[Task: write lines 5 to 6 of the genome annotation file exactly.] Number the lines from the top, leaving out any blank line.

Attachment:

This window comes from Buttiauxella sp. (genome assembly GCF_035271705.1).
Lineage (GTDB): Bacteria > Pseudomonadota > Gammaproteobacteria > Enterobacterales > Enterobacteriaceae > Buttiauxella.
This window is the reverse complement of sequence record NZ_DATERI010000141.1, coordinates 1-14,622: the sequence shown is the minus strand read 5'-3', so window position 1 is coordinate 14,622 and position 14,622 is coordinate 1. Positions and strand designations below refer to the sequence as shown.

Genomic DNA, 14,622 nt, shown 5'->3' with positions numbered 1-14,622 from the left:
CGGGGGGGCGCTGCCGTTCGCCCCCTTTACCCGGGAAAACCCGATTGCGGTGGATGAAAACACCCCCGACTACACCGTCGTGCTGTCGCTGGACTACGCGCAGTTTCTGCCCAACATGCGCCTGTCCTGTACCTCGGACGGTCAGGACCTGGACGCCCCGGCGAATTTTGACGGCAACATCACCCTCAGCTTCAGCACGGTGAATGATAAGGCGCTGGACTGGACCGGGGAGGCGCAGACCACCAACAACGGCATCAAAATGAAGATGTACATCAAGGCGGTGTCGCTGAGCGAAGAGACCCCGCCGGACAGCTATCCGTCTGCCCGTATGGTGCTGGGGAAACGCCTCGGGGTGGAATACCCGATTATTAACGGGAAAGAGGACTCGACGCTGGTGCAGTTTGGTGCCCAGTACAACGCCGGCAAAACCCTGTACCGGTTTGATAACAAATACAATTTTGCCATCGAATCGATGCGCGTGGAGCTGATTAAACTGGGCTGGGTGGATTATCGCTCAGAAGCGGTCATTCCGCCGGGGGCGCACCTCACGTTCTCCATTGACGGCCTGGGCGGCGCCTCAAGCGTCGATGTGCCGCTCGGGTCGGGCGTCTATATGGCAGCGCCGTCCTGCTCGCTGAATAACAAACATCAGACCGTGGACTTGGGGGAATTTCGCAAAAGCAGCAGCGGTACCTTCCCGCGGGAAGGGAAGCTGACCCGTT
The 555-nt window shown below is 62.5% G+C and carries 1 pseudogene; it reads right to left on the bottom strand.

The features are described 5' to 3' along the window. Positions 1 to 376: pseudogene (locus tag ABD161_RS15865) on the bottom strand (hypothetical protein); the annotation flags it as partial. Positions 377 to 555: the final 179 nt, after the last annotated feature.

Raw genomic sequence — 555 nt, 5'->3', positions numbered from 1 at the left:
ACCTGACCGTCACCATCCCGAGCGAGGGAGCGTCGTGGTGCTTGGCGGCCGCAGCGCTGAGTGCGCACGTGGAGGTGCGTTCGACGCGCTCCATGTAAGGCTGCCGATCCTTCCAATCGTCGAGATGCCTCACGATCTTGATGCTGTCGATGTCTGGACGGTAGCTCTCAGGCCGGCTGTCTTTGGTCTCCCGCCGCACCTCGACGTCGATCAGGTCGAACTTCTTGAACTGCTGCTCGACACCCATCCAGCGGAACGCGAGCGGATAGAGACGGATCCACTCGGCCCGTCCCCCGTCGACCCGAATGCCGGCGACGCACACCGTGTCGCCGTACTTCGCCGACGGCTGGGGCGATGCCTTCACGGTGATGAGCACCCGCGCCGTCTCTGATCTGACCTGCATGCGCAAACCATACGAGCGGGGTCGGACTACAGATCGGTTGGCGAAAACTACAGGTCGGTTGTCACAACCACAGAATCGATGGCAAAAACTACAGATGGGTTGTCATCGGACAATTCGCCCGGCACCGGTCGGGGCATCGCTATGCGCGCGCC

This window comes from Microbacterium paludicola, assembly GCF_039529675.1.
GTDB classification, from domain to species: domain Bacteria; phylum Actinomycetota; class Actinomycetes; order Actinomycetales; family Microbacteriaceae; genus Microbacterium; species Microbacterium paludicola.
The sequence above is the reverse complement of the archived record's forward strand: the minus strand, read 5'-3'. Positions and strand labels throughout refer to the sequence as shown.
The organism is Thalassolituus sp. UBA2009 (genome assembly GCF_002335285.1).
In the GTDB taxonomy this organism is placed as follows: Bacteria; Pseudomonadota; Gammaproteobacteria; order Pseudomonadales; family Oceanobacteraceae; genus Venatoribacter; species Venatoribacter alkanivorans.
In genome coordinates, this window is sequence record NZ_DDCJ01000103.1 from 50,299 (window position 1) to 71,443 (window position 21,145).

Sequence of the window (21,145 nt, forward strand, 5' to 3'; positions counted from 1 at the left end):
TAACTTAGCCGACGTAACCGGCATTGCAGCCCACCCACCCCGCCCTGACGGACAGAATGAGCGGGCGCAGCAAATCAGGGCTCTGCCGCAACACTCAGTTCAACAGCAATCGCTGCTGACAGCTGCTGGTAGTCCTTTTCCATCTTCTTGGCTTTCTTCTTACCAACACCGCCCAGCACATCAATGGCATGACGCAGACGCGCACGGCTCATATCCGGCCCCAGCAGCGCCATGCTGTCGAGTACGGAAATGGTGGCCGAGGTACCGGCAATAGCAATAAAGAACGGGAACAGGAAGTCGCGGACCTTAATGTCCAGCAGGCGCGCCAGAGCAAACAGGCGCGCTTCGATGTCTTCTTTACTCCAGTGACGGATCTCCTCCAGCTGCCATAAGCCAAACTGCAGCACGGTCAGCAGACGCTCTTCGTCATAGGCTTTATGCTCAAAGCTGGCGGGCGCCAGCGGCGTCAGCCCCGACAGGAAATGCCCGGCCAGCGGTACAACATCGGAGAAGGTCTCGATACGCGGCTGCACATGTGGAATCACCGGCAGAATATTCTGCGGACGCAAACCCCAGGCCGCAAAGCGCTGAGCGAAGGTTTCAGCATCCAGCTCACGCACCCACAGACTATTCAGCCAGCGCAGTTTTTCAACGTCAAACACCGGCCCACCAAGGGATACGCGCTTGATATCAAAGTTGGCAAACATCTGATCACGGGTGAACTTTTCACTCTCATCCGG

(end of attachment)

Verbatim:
CGGGGGGGCGCTGCCGTTCGCCCCCTTTACCCGGGAAAACCCGATTGCGGTGGATGAAAACACCCCCGACTACACCGTCGTGCTGTCGCTGGACTACGCGCAGTTTCTGCCCAACATGCGCCTGTCCTGTACCTCGGACGGTCAGGACCTGGACGCCCCGGCGAATTTTGACGGCAACATCACCCTCAGCTTCAGCACGGTGAATGATAAGGCGCTGGACTGGACCGGGGAGGCGCAGACCACCAACAACGGCATCAAAATGAAGATGTACATCAAGGCGGTGTCGCTGAGCGAAGAGACCCCGCCGGACAGCTATCCGTCTGCCCGTATGGTGCTGGGGAAACGCCTCGGGGTGGAATACCCGATTATTAACGGGAAAGAGGACTCGACGCTGGTGCAGTTTGGTGCCCAGTACAACGCCGGCAAAACCCTGTACCGGTTTGATAACAAATACAATTTTGCCATCGAATCGATGCGCGTGGAGCTGATTAAACTGGGCTGGGTGGATTATCGCTCAGAAGCGGTCATTCCGCCGGGGGCGCACCTCACGTTCTCCATTGACGGCCTGGGCGGCGCCTCAAGCGTCGATGTGCCGCTCGGGTCGGGCGTCTATATGGCAGCGCCGTCCTGCTCGCTGAATAACAAACATCAGACCGTGGACTTGGGGGAATTTCGCAAAAGCAGCAGCGGTACCTTCCCGCGGGAAGGGAAGCTGACCCGTT
The 555-nt window shown below is 62.5% G+C and carries 1 pseudogene; it reads right to left on the bottom strand.